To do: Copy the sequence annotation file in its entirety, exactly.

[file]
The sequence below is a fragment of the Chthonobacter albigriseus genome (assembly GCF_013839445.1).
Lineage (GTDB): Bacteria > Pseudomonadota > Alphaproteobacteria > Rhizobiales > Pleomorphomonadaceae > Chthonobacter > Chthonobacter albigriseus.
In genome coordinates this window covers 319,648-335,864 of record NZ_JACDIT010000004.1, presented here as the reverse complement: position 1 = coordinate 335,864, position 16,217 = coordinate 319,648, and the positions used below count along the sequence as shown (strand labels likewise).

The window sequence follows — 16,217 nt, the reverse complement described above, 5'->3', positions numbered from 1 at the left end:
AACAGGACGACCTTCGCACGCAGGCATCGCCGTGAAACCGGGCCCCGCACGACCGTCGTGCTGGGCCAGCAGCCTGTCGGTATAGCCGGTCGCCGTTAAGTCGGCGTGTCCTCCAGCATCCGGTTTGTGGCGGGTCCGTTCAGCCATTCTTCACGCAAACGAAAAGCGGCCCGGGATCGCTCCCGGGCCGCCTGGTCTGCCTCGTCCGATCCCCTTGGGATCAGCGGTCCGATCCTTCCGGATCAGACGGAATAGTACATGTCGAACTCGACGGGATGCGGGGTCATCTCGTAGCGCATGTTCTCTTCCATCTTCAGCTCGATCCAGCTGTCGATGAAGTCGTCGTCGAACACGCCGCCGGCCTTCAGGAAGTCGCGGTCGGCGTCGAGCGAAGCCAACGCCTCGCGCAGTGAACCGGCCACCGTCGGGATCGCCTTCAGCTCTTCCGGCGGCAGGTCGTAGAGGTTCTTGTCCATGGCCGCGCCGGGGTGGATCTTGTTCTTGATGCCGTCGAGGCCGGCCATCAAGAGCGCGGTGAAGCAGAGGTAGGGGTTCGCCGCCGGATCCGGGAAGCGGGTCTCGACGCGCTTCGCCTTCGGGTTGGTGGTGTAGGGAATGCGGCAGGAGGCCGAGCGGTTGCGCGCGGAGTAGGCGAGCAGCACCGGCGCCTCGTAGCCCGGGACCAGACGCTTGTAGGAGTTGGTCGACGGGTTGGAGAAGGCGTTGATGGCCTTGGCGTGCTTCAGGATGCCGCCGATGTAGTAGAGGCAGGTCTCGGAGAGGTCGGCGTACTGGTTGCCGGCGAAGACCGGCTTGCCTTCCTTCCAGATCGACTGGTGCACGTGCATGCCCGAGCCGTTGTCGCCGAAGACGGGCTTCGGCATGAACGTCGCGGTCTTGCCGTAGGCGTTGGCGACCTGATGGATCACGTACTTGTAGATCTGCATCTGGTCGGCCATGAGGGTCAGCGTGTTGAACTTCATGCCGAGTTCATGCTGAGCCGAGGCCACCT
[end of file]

The sequence below is a fragment of the Chthonobacter albigriseus genome (assembly GCF_013839445.1).
Lineage (GTDB): Bacteria > Pseudomonadota > Alphaproteobacteria > Rhizobiales > Pleomorphomonadaceae > Chthonobacter > Chthonobacter albigriseus.
In genome coordinates this window covers 319,648-335,864 of record NZ_JACDIT010000004.1, presented here as the reverse complement: position 1 = coordinate 335,864, position 16,217 = coordinate 319,648, and the positions used below count along the sequence as shown (strand labels likewise).

The window sequence follows — 16,217 nt, the reverse complement described above, 5'->3', positions numbered from 1 at the left end:
AACAGGACGACCTTCGCACGCAGGCATCGCCGTGAAACCGGGCCCCGCACGACCGTCGTGCTGGGCCAGCAGCCTGTCGGTATAGCCGGTCGCCGTTAAGTCGGCGTGTCCTCCAGCATCCGGTTTGTGGCGGGTCCGTTCAGCCATTCTTCACGCAAACGAAAAGCGGCCCGGGATCGCTCCCGGGCCGCCTGGTCTGCCTCGTCCGATCCCCTTGGGATCAGCGGTCCGATCCTTCCGGATCAGACGGAATAGTACATGTCGAACTCGACGGGATGCGGGGTCATCTCGTAGCGCATGTTCTCTTCCATCTTCAGCTCGATCCAGCTGTCGATGAAGTCGTCGTCGAACACGCCGCCGGCCTTCAGGAAGTCGCGGTCGGCGTCGAGCGAAGCCAACGCCTCGCGCAGTGAACCGGCCACCGTCGGGATCGCCTTCAGCTCTTCCGGCGGCAGGTCGTAGAGGTTCTTGTCCATGGCCGCGCCGGGGTGGATCTTGTTCTTGATGCCGTCGAGGCCGGCCATCAAGAGCGCGGTGAAGCAGAGGTAGGGGTTCGCCGCCGGATCCGGGAAGCGGGTCTCGACGCGCTTCGCCTTCGGGTTGGTGGTGTAGGGAATGCGGCAGGAGGCCGAGCGGTTGCGCGCGGAGTAGGCGAGCAGCACCGGCGCCTCGTAGCCCGGGACCAGACGCTTGTAGGAGTTGGTCGACGGGTTGGAGAAGGCGTTGATGGCCTTGGCGTGCTTCAGGATGCCGCCGATGTAGTAGAGGCAGGTCTCGGAGAGGTCGGCGTACTGGTTGCCGGCGAAGACCGGCTTGCCTTCCTTCCAGATCGACTGGTGCACGTGCATGCCCGAGCCGTTGTCGCCGAAGACGGGCTTCGGCATGAACGTCGCGGTCTTGCCGTAGGCGTTGGCGACCTGATGGATCACGTACTTGTAGATCTGCATCTGGTCGGCCATGAGGGTCAGCGTGTTGAACTTCATGCCGAGTTCATGCTGAGCCGAGGCCACCT